Her hands and arms worked just fine as did her right leg. She could play and work the foot pedals and forget all about her troubled left leg. She played and played, and her abilities grew. Soon, everyone recognized that she had a very special talent given and blessed by the Lord.

She did eventually walk again but only with the aid of a large, stiff metal brace that ran from her hip to her ankle. She could only move her left leg by swinging it way out to the side. To the kids at school, she was laughable. She was mimicked and teased. They called her "Chester" after the disabled character on the t.v. show Gunsmoke. To her teachers, she was little more than a nuisance. She was behind in her studies from being out of school during the year of rehab. Most thought of her as slow, a poor, little, crippled girl who would never learn anything.

But, she had her piano. It was a comfort to her, a reminder that the Lord had made her exactly whom He wanted, that He was all-loving and ever-present. Her remarkable gift grew and grew as she poured herself into her studies and practice. It was the one thing she could do well and she did it with gusto. By the time she was ten, she was her church's pianist.

Just before Mom's sixteenth birthday, a family moved to Knoxville from St. Louis and visited the church where she played piano. The family's eldest son had just graduated from high school and wanted very little to do with the South. He had protested the move, feeling sure there would be no indoor plumbing and that everyone would eat "possum" like on the Beverly Hillbillies. He intended to endure life in Appalachia for a couple of mandatory months and then take off for college- back to the Midwest where he belonged.

However, at church that morning, his plans were derailed.  He liked what he heard coming from the piano. When he noticed that the pianist was a pretty teen-aged girl, he liked what he saw, too. After the service, he complimented Mamaw on how well her daughter played. She told him that he should tell her daughter himself. He did, and, as you have probably guessed by now, the pianist and the Midwestern boy soon fell in love and married.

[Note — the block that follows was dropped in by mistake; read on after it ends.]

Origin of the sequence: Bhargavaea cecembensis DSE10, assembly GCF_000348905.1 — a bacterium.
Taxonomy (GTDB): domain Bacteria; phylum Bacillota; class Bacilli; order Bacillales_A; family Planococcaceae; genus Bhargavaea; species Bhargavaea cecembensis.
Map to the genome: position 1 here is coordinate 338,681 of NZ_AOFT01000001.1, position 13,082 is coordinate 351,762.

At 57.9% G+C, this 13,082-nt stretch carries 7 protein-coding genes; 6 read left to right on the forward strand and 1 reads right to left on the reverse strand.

My dad would not be the only fellow to fall in love with my mom and her piano playing. Nine years ago, the pianist became "Nohnie".  Her first grandson, Orville, loves to hear her play.  He has since he was born, and it was the one thing that soothed his colicky spells as a newborn. He wanted to start lessons this year so he could learn to play like Nohnie and spend time with her.  What a wonderful time they have together as his precious hands follow hers!

Hers is a legacy of faith and of love. I pray the Lord will continue to bless her life as she passes that legacy to the next generation of our family.

Wednesday, December 10, 2008

One in Her Arms

Wisdom Wednesday

In my first Wisdom Wednesday post, "Why Homeschool Dawn?", I shared my Christian testimony. A few weeks later I wrote "Harvest Time" in which I revealed the greatest lesson I learned as an inner-city teacher. The next month I continued the chronology of my life's lessons in "The Strong Tower." In it I wrote about how God's sovereignty became my resting place as I faced the challenges of infertility and miscarriages. After reading these posts, a few of my bloggy friends sent me e-mails asking for the rest of the story. I will probably dedicate a few more posts to this series of testimonies, but for now, here is the next installment.

After the doctor had the dreaded talk with us, Michael and I decided we were not ready to begin fertility testing. We had been told that things did not look good for us and that we should be prepared for the worst. We knew that would require extra measures of grace. The school year had just begun, so we committed to spend the year praying for that grace and focusing on the work to be done at our schools.